The Heelers Diaries

the fantasy world of ireland's greatest living poet

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Location: Kilcullen (Phone 087 7790766), County Kildare, Ireland

Sunday, July 08, 2012

illusions perdues

One of the more sobering moments of my paranoia filled life was when I first met up with Eliana, also known as the new Miss Sicily.
She'd been recommended to me by the old Miss Sicily who'd returned to Catania for consultations with Don Corleone.
The old Miss Sicily is worthy of note, aside from her feminine pulchritude, for being the first person I've trusted in the past ten years.
Alrighty then.
Eliana, aka Miss Sicily Number Two, had arrived in the Costa Cafe for our first encounter. The moment I saw her, I had a flash of recognition.
And I realised I knew her.
I mean I'd seen her once before.
Oh her hair was different but it was her.
I'd seen her chatting in the street with my favourite Al Qaeda agent, the one I refer to as Miss Arabia, about six months ago.
I'd noticed her alright.
An eye catching girl whatever way she does her hair.
One doesn't forget.
She'd scarpered pronto when I showed up.
As for Miss Arabia.
The Amal.
Remember her?
The only one of all my conspiracy theories that I'm genuinely convinced is true is that Amal is some sort of spy.
So Ms Sicily Number Two had a connection to the Amal.
Not a good start.
"Do you have any Arab friends?" I enquired sweetly over tiffin.
And she jiggled and joggled and tried to look as if she was racking her brains.
Presently she said: "Oh yes, one."
And I said: "Is her name Amal?"
And it was all such a slight meaningless coincidence.
Which means it was no coincidence at all as we experts in tradecraft will you.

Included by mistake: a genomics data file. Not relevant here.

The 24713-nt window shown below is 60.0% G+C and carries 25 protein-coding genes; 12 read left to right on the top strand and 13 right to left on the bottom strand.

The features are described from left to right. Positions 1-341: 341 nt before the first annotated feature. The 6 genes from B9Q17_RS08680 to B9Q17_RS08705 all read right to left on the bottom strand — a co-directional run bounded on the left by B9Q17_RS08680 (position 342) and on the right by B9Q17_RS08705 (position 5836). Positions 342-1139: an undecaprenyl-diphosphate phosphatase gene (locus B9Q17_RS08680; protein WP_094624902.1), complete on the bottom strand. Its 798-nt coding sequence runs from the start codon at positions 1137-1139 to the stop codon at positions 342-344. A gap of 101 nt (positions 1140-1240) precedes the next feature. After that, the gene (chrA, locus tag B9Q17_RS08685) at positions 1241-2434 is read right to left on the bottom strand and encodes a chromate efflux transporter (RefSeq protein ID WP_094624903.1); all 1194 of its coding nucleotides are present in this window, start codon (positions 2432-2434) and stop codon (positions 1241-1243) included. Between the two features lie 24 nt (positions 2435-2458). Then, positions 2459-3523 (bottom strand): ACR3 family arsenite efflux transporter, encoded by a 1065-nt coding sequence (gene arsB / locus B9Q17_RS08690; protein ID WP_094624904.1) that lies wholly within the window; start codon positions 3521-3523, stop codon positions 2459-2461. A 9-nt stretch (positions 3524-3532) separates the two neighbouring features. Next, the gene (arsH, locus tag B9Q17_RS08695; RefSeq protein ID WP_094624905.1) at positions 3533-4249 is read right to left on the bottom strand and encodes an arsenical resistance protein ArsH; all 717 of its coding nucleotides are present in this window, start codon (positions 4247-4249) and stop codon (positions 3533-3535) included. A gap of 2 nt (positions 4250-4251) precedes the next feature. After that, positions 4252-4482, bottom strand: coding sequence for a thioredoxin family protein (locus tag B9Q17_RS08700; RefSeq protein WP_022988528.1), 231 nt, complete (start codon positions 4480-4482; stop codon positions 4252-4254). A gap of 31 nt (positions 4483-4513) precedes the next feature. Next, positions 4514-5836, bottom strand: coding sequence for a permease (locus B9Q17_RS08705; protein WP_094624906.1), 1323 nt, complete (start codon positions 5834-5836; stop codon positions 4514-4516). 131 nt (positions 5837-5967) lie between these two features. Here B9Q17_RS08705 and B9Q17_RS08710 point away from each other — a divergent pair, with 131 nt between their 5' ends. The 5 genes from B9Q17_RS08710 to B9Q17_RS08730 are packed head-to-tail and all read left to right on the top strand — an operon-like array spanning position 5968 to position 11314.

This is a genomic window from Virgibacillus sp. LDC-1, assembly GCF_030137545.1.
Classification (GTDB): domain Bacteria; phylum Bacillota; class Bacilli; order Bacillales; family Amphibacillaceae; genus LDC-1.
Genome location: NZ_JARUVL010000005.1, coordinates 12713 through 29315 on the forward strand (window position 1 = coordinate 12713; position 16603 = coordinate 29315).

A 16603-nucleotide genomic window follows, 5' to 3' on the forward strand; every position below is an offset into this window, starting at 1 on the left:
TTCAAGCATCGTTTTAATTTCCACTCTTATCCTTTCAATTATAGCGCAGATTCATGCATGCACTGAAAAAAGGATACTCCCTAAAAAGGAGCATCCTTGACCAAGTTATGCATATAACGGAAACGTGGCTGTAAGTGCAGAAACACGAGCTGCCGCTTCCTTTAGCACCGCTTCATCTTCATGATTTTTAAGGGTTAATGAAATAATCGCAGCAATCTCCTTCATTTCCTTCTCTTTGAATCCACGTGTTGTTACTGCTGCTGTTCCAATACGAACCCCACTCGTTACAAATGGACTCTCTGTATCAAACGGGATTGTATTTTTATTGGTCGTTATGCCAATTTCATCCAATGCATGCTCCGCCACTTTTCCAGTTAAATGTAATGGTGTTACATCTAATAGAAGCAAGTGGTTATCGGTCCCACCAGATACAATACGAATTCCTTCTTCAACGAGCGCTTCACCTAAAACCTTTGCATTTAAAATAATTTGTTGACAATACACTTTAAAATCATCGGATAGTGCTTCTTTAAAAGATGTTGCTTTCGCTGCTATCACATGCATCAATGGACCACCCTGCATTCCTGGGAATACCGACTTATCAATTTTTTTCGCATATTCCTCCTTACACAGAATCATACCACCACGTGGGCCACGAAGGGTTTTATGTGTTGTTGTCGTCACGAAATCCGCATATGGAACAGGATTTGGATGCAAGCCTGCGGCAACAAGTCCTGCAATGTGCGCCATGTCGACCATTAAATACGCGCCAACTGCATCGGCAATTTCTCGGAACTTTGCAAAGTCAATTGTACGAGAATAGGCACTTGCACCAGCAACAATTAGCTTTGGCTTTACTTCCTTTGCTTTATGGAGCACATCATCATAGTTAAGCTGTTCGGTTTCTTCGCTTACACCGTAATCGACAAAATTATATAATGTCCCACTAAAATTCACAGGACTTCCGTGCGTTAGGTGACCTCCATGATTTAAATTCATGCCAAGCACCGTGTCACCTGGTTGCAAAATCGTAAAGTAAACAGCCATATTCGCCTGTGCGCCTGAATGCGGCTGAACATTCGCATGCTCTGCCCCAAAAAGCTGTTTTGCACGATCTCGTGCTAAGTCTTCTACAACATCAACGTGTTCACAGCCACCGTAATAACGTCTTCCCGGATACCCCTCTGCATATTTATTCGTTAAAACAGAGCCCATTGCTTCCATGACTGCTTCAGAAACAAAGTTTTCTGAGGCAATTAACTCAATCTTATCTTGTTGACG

I ventured to enquire did Amal happen to know the first Miss Sicily.
The second Miss Sicily told me that she did.
All my Miss Sicilies were compromised.
Including the one I really liked.
What to do.
Here is the news.
They look nice.
So I kept them around.
Stayed in touch with the one in Sicily, and continued meeting the second one in Dublin.
Fast forward to now.
Today the second one left Ireland and we met to say goodbye.
I gave her The Princess Bride as a parting gift.
She gave me a tape of traditional Sicilian songs.
I looked at it with bitter sweet whimsy in my eyes.
This was the perfect present for me.,
But I knew that the mere possibility that Amal might have put a devil worship curse on it or treated it with radium meant it would never be coming home with me.
"Thank you," I said tenderly, my eyes misty. "This is the sort of thing I really love."
Outside the cafe I gave Eliana ye olde goodbye hugge.
The tender embrace was a mistake.
This had given her another chance to plant on my person ye olde Polonium 90 or ricin or whatever the young assassins are using nowadays.
"You need to trust people more," she said as she bounced away up the street like a beautiful elemental part of the storm of life.
I binned the Sicilian music tape almost before she was out of sight.
Better safe than sorry.
Ah yes.
The cops, the mob, the broads (and the Archbishops and the devil worshippers and the commies and of course the Mussies), they're all out to get Heelers.


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